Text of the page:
The value of well-maintained green spaces is evident in the wake of the Gap Fire, where agricultural land was an essential firebreak between the foothills and homes. Fairview Gardens is part of the Santa Barbara Land Trust.



You are invited to paint at Fairview Gardens between 8 AM and sunset, daily. Be respectful of the health of plants and soil by keeping to the pathways, and packing all materials and rinse water out. Do not compact the soil by walking between rows.

Use caution around farm machinery and irrigation. Images honoring the beauty of farmland, farm buildings and equipment, farm animals and birds, botanicals, figures in the landscape, and the agrarian way of life are preferred.

All SB county artists are welcome to submit up to 3 pieces, but a maximum of 2 will be allowed into the show. Sculpture that fits on a G113 pedestal may be represented with a photo that includes dimensions and weight.



Entry fee: $10 per piece with no refunds. Artists need to carry their accepted piece(s) from the Faulkner Gallery to Gallery 113 from 3 – 4:30 pm and pay $5 to help cover the reception costs. SBAA members must sign up to sit at Gallery 113.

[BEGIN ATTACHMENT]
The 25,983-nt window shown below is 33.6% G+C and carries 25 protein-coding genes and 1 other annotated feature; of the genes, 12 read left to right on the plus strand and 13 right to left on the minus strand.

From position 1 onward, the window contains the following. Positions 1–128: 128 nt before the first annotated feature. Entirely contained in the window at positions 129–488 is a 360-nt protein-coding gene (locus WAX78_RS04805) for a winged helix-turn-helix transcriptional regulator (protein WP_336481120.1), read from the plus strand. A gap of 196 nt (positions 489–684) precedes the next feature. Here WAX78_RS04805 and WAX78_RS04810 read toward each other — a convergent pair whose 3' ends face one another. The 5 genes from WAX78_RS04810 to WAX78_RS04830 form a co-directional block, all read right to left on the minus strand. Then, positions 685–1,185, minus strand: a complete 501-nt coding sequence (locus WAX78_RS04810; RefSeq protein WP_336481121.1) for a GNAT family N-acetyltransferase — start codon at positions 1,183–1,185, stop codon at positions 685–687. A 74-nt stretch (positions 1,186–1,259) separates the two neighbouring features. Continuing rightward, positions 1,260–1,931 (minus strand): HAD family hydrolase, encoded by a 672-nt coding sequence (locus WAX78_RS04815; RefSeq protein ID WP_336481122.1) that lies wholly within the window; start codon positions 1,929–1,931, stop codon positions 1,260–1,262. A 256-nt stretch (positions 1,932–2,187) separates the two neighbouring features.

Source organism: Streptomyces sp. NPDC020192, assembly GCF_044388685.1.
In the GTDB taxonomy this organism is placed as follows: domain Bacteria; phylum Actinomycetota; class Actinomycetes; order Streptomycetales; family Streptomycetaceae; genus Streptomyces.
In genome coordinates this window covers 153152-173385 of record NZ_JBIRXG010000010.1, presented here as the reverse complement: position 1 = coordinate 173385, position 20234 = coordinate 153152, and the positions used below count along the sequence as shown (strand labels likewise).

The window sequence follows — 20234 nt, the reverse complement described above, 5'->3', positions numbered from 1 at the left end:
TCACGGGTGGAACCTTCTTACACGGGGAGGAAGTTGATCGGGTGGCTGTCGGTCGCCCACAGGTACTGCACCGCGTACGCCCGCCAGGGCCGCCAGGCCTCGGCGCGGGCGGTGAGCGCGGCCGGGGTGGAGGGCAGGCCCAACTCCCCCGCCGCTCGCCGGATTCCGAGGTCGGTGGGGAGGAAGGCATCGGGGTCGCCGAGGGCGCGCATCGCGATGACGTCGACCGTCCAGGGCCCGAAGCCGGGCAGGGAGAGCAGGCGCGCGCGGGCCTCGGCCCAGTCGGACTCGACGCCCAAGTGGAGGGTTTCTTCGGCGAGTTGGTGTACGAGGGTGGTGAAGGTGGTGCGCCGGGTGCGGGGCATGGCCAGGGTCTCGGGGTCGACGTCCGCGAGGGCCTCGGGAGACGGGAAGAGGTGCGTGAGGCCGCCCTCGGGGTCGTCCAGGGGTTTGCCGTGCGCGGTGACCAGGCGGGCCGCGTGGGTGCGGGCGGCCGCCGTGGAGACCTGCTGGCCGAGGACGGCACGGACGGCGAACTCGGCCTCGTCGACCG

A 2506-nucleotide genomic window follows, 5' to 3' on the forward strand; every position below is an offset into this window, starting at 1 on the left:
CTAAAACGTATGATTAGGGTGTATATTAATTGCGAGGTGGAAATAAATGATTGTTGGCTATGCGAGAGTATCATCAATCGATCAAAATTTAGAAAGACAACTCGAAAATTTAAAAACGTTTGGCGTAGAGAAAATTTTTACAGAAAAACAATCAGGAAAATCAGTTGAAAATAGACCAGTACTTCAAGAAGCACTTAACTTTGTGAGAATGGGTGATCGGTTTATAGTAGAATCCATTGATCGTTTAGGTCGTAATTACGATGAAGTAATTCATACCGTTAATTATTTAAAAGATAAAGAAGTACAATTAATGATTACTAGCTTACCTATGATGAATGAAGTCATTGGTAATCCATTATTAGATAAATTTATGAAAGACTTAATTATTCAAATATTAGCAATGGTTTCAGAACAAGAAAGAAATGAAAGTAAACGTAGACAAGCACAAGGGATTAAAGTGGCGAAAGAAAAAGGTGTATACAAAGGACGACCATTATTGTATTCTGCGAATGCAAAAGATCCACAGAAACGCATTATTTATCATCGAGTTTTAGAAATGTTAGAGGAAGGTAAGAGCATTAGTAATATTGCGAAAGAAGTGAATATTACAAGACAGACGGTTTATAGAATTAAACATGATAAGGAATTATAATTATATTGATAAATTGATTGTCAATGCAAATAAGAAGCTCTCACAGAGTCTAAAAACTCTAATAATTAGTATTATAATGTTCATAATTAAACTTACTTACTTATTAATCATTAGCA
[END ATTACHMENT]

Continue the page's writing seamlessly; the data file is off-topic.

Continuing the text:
The Fairview Gardens will receive 25%; the artist will receive 50%, and the remainder goes to Gallery 113 after sales tax and credit card fees have been deducted.


Ingathering for Publicity:  Wednesday, Sept. 3
Goleta Library at 500 N. Fairview, Goleta
Ingathering: 1-2 PM;  Pick up: 3:30-4 PM



Show Ingathering Date:  Monday, November 3
Santa Barbara Main Library, Faulkner Gallery
Ingathering: 10 AM -12:30 PM;  Pick up: 3:00-4:30 PM




Gallery 113 Reception:  1st Thursday, November 6, 5 – 8 PM




For more information contact:
Erin Williams
Santa Barbara, CA
(805) 698-0669





An oak gall

Oak Gall

an oak gall


   This is an oak gall. It came off one of our oak trees.  I don’t worry about these, even though they are the result of an insect. I don’t think they do a huge amount of harm to the oaks…. and they are interesting in themselves. Sometimes I’ve cut them open and found the little dark insect within.  It is a  Cork material in the gall itself… with the insect right near the center.

   In fact, it is an oak tree species that cork is harvested from. I recall seeing yards of it, the cut cork bark laid flat and stacked ten feet high near rail yards in Portugal, awaiting transport… probably to France to bottle wine. I bet some of that same wine is still in cellars getting better by the year.



Calif Native Garden Foundation Workshop

Join us for a two-day workshop:  Learn how to Design, Build and Manage your Native Garden!